I don’t know if this is the alleged cause as determined by the study or if it’s a bias slipped in by the journalist reporting on the study, but this bit from a story on infant mortality rates, and how America is second only to Latvia among the industrialized world in infant deaths. Consider:
The researchers also said lack of national health insurance and short maternity leaves likely contribute to the poor U.S. rankings.
Saying that lack of national health insurance is a cause is the same as saying that I still have student loans because I didn’t have a rich benefactor when I graduated from college. It’s one possible argument, but it’s preposterous to think of it as causative, or even related, really. I have student loans because I racked up credit card debt during college. Where many people my age paid down student loans, I paid Visa.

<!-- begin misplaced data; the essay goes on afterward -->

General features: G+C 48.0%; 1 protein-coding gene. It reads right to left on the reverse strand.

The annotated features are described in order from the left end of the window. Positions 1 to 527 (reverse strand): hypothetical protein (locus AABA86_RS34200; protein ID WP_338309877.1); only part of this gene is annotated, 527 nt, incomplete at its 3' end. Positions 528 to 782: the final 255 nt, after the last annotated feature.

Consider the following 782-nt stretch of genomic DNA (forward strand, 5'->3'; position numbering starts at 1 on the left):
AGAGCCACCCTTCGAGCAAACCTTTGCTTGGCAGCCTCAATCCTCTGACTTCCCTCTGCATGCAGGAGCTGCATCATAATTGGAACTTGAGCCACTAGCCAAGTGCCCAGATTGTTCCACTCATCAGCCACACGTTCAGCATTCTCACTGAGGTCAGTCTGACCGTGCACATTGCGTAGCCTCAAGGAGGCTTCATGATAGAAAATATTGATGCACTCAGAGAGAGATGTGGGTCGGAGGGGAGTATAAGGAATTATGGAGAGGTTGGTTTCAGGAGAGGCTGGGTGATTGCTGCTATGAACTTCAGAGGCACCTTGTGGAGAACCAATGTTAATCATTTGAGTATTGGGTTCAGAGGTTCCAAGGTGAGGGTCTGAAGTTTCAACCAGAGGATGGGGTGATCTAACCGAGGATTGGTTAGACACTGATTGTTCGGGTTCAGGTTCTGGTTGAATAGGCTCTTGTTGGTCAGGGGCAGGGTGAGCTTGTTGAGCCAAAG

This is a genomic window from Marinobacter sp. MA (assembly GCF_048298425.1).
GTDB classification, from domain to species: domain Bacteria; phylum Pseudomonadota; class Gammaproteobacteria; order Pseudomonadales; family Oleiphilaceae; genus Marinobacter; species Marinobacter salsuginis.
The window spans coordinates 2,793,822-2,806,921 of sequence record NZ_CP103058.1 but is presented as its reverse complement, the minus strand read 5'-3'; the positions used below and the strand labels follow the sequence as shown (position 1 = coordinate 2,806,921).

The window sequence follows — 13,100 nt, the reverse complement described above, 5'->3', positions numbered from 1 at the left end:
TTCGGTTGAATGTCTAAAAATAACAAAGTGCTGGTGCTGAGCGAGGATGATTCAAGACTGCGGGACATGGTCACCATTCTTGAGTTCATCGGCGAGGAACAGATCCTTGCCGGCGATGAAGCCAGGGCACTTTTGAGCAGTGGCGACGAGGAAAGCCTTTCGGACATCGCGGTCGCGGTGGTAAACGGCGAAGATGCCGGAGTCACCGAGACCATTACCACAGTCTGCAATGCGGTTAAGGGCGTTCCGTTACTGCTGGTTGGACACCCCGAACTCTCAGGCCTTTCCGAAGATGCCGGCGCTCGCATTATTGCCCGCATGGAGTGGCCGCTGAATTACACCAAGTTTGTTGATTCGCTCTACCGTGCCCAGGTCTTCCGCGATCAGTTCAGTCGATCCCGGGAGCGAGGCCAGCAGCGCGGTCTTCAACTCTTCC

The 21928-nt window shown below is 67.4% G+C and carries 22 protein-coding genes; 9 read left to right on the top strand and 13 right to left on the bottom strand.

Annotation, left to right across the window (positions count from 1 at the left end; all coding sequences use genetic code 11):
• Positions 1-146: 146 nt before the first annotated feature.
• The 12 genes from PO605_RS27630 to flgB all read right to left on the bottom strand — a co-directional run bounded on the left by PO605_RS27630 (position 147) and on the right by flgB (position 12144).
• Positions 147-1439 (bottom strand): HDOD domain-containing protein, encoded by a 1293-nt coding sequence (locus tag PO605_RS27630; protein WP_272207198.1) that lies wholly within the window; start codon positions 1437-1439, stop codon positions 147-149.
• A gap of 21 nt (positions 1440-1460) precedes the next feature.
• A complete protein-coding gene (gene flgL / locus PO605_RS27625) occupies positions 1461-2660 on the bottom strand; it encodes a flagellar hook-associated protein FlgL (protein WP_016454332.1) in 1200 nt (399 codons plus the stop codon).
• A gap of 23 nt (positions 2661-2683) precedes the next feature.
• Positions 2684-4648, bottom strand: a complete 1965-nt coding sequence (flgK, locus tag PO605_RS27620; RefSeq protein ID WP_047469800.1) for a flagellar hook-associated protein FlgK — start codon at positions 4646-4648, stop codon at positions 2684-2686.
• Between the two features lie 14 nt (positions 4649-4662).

In the case of this study, health insurance affordability and access may (and probably do) have a significant contributory impact to high infant mortality rates. Preventive care works wonders, as we surely know by now. But there is no way to realistically gauge that national health insurance is the solution to reducing infant deaths. Any reasonable study of economics suggests it could reduce the rate, but at the likely expense of some other group. What trade-offs shall we start making to get the preferred ideological solution to health care in America? Or would it make sense to say that inadequate health care access and affordability are contributing factors, and work to find a solution to that conundrum that leaves open a much broader range of options? Remember, keeping kids alive and healthy is supposed to be the goal.